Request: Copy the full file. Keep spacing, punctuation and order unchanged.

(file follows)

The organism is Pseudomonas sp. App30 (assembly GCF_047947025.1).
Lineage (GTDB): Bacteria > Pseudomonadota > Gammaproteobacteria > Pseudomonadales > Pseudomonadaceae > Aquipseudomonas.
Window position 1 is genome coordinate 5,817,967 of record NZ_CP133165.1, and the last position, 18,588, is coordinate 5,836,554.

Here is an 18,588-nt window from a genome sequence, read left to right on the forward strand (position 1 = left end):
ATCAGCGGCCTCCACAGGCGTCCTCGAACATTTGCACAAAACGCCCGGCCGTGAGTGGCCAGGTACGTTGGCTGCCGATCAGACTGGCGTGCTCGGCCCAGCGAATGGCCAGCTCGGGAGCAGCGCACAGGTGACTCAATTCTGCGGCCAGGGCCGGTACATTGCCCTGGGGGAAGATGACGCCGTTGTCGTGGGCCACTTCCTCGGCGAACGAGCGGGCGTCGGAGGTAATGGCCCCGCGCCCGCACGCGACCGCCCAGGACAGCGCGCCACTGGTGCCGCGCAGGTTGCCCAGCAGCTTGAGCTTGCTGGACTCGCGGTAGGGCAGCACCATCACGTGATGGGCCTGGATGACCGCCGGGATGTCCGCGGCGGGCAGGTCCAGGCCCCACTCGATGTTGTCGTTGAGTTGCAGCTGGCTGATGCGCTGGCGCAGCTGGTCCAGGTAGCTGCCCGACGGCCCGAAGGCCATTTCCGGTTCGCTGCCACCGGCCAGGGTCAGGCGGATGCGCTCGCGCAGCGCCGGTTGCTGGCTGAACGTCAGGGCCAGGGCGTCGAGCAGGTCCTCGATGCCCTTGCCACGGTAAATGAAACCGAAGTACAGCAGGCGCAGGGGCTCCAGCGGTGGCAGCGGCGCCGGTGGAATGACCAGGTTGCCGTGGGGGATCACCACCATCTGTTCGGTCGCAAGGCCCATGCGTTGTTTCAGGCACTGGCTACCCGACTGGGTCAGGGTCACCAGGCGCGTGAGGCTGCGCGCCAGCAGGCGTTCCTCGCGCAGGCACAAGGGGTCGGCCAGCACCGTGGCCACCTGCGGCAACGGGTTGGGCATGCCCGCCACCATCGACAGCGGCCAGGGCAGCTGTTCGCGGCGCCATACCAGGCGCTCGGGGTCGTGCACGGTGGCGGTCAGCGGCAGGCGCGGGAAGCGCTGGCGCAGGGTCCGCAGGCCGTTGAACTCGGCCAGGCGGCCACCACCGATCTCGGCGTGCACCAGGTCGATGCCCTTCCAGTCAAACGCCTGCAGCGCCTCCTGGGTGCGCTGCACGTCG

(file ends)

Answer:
The organism is Pseudomonas sp. App30 (assembly GCF_047947025.1).
Lineage (GTDB): Bacteria > Pseudomonadota > Gammaproteobacteria > Pseudomonadales > Pseudomonadaceae > Aquipseudomonas.
Window position 1 is genome coordinate 5,817,967 of record NZ_CP133165.1, and the last position, 18,588, is coordinate 5,836,554.

Here is an 18,588-nt window from a genome sequence, read left to right on the forward strand (position 1 = left end):
ATCAGCGGCCTCCACAGGCGTCCTCGAACATTTGCACAAAACGCCCGGCCGTGAGTGGCCAGGTACGTTGGCTGCCGATCAGACTGGCGTGCTCGGCCCAGCGAATGGCCAGCTCGGGAGCAGCGCACAGGTGACTCAATTCTGCGGCCAGGGCCGGTACATTGCCCTGGGGGAAGATGACGCCGTTGTCGTGGGCCACTTCCTCGGCGAACGAGCGGGCGTCGGAGGTAATGGCCCCGCGCCCGCACGCGACCGCCCAGGACAGCGCGCCACTGGTGCCGCGCAGGTTGCCCAGCAGCTTGAGCTTGCTGGACTCGCGGTAGGGCAGCACCATCACGTGATGGGCCTGGATGACCGCCGGGATGTCCGCGGCGGGCAGGTCCAGGCCCCACTCGATGTTGTCGTTGAGTTGCAGCTGGCTGATGCGCTGGCGCAGCTGGTCCAGGTAGCTGCCCGACGGCCCGAAGGCCATTTCCGGTTCGCTGCCACCGGCCAGGGTCAGGCGGATGCGCTCGCGCAGCGCCGGTTGCTGGCTGAACGTCAGGGCCAGGGCGTCGAGCAGGTCCTCGATGCCCTTGCCACGGTAAATGAAACCGAAGTACAGCAGGCGCAGGGGCTCCAGCGGTGGCAGCGGCGCCGGTGGAATGACCAGGTTGCCGTGGGGGATCACCACCATCTGTTCGGTCGCAAGGCCCATGCGTTGTTTCAGGCACTGGCTACCCGACTGGGTCAGGGTCACCAGGCGCGTGAGGCTGCGCGCCAGCAGGCGTTCCTCGCGCAGGCACAAGGGGTCGGCCAGCACCGTGGCCACCTGCGGCAACGGGTTGGGCATGCCCGCCACCATCGACAGCGGCCAGGGCAGCTGTTCGCGGCGCCATACCAGGCGCTCGGGGTCGTGCACGGTGGCGGTCAGCGGCAGGCGCGGGAAGCGCTGGCGCAGGGTCCGCAGGCCGTTGAACTCGGCCAGGCGGCCACCACCGATCTCGGCGTGCACCAGGTCGATGCCCTTCCAGTCAAACGCCTGCAGCGCCTCCTGGGTGCGCTGCACGTCG